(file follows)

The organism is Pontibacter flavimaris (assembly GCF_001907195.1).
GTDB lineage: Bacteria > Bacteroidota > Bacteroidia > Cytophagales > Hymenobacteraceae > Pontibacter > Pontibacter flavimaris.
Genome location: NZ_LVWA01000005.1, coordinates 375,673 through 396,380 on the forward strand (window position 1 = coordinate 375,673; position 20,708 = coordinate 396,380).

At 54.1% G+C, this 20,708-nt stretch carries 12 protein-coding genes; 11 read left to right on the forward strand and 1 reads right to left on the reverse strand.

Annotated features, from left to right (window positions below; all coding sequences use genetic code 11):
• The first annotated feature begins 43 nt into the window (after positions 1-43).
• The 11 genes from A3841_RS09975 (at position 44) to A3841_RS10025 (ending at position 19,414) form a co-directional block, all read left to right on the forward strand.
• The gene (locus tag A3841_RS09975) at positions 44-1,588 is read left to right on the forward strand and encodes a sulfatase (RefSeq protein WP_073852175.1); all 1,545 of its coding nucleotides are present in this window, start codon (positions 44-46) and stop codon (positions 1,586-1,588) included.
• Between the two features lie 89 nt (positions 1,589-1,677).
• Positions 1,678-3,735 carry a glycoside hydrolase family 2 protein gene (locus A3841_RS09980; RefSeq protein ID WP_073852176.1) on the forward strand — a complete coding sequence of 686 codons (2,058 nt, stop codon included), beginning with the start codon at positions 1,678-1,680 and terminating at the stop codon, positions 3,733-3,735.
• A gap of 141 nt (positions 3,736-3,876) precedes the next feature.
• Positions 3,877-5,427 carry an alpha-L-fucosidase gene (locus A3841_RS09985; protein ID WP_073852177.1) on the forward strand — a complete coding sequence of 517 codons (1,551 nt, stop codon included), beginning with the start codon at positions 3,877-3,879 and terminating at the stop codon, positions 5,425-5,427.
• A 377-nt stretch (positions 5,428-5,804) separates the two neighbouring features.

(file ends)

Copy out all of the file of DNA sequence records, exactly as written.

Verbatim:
The organism is Pontibacter flavimaris (assembly GCF_001907195.1).
GTDB lineage: Bacteria > Bacteroidota > Bacteroidia > Cytophagales > Hymenobacteraceae > Pontibacter > Pontibacter flavimaris.
Genome location: NZ_LVWA01000005.1, coordinates 375,673 through 396,380 on the forward strand (window position 1 = coordinate 375,673; position 20,708 = coordinate 396,380).

At 54.1% G+C, this 20,708-nt stretch carries 12 protein-coding genes; 11 read left to right on the forward strand and 1 reads right to left on the reverse strand.

Annotated features, from left to right (window positions below; all coding sequences use genetic code 11):
• The first annotated feature begins 43 nt into the window (after positions 1-43).
• The 11 genes from A3841_RS09975 (at position 44) to A3841_RS10025 (ending at position 19,414) form a co-directional block, all read left to right on the forward strand.
• The gene (locus tag A3841_RS09975) at positions 44-1,588 is read left to right on the forward strand and encodes a sulfatase (RefSeq protein WP_073852175.1); all 1,545 of its coding nucleotides are present in this window, start codon (positions 44-46) and stop codon (positions 1,586-1,588) included.
• Between the two features lie 89 nt (positions 1,589-1,677).
• Positions 1,678-3,735 carry a glycoside hydrolase family 2 protein gene (locus A3841_RS09980; RefSeq protein ID WP_073852176.1) on the forward strand — a complete coding sequence of 686 codons (2,058 nt, stop codon included), beginning with the start codon at positions 1,678-1,680 and terminating at the stop codon, positions 3,733-3,735.
• A gap of 141 nt (positions 3,736-3,876) precedes the next feature.
• Positions 3,877-5,427 carry an alpha-L-fucosidase gene (locus A3841_RS09985; protein ID WP_073852177.1) on the forward strand — a complete coding sequence of 517 codons (1,551 nt, stop codon included), beginning with the start codon at positions 3,877-3,879 and terminating at the stop codon, positions 5,425-5,427.
• A 377-nt stretch (positions 5,428-5,804) separates the two neighbouring features.